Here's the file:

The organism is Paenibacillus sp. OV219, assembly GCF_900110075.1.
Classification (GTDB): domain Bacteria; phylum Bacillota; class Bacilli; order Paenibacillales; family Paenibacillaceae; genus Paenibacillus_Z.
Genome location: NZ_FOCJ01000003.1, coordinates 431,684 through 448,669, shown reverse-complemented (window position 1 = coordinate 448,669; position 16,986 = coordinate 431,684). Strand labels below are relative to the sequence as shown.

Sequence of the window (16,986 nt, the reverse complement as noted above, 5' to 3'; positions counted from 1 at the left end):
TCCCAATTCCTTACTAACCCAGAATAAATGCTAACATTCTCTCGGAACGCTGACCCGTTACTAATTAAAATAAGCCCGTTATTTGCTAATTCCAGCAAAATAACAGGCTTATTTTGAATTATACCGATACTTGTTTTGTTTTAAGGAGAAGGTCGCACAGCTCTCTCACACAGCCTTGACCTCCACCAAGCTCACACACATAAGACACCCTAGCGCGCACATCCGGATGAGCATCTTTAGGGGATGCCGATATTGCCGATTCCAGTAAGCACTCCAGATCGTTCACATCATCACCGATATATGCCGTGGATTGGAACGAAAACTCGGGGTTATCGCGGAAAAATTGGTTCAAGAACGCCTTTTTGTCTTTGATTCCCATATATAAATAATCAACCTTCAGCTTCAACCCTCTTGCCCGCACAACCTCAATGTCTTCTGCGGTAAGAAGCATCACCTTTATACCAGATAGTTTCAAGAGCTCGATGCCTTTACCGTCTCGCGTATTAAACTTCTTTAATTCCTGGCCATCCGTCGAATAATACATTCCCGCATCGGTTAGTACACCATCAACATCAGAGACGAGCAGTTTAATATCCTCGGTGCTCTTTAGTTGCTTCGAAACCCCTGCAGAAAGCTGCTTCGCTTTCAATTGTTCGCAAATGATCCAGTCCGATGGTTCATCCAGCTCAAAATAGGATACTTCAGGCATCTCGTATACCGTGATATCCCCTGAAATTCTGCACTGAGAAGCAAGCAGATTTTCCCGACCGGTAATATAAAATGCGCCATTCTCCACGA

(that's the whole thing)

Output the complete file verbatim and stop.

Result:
The organism is Paenibacillus sp. OV219, assembly GCF_900110075.1.
Classification (GTDB): domain Bacteria; phylum Bacillota; class Bacilli; order Paenibacillales; family Paenibacillaceae; genus Paenibacillus_Z.
Genome location: NZ_FOCJ01000003.1, coordinates 431,684 through 448,669, shown reverse-complemented (window position 1 = coordinate 448,669; position 16,986 = coordinate 431,684). Strand labels below are relative to the sequence as shown.

Sequence of the window (16,986 nt, the reverse complement as noted above, 5' to 3'; positions counted from 1 at the left end):
TCCCAATTCCTTACTAACCCAGAATAAATGCTAACATTCTCTCGGAACGCTGACCCGTTACTAATTAAAATAAGCCCGTTATTTGCTAATTCCAGCAAAATAACAGGCTTATTTTGAATTATACCGATACTTGTTTTGTTTTAAGGAGAAGGTCGCACAGCTCTCTCACACAGCCTTGACCTCCACCAAGCTCACACACATAAGACACCCTAGCGCGCACATCCGGATGAGCATCTTTAGGGGATGCCGATATTGCCGATTCCAGTAAGCACTCCAGATCGTTCACATCATCACCGATATATGCCGTGGATTGGAACGAAAACTCGGGGTTATCGCGGAAAAATTGGTTCAAGAACGCCTTTTTGTCTTTGATTCCCATATATAAATAATCAACCTTCAGCTTCAACCCTCTTGCCCGCACAACCTCAATGTCTTCTGCGGTAAGAAGCATCACCTTTATACCAGATAGTTTCAAGAGCTCGATGCCTTTACCGTCTCGCGTATTAAACTTCTTTAATTCCTGGCCATCCGTCGAATAATACATTCCCGCATCGGTTAGTACACCATCAACATCAGAGACGAGCAGTTTAATATCCTCGGTGCTCTTTAGTTGCTTCGAAACCCCTGCAGAAAGCTGCTTCGCTTTCAATTGTTCGCAAATGATCCAGTCCGATGGTTCATCCAGCTCAAAATAGGATACTTCAGGCATCTCGTATACCGTGATATCCCCTGAAATTCTGCACTGAGAAGCAAGCAGATTTTCCCGACCGGTAATATAAAATGCGCCATTCTCCACGA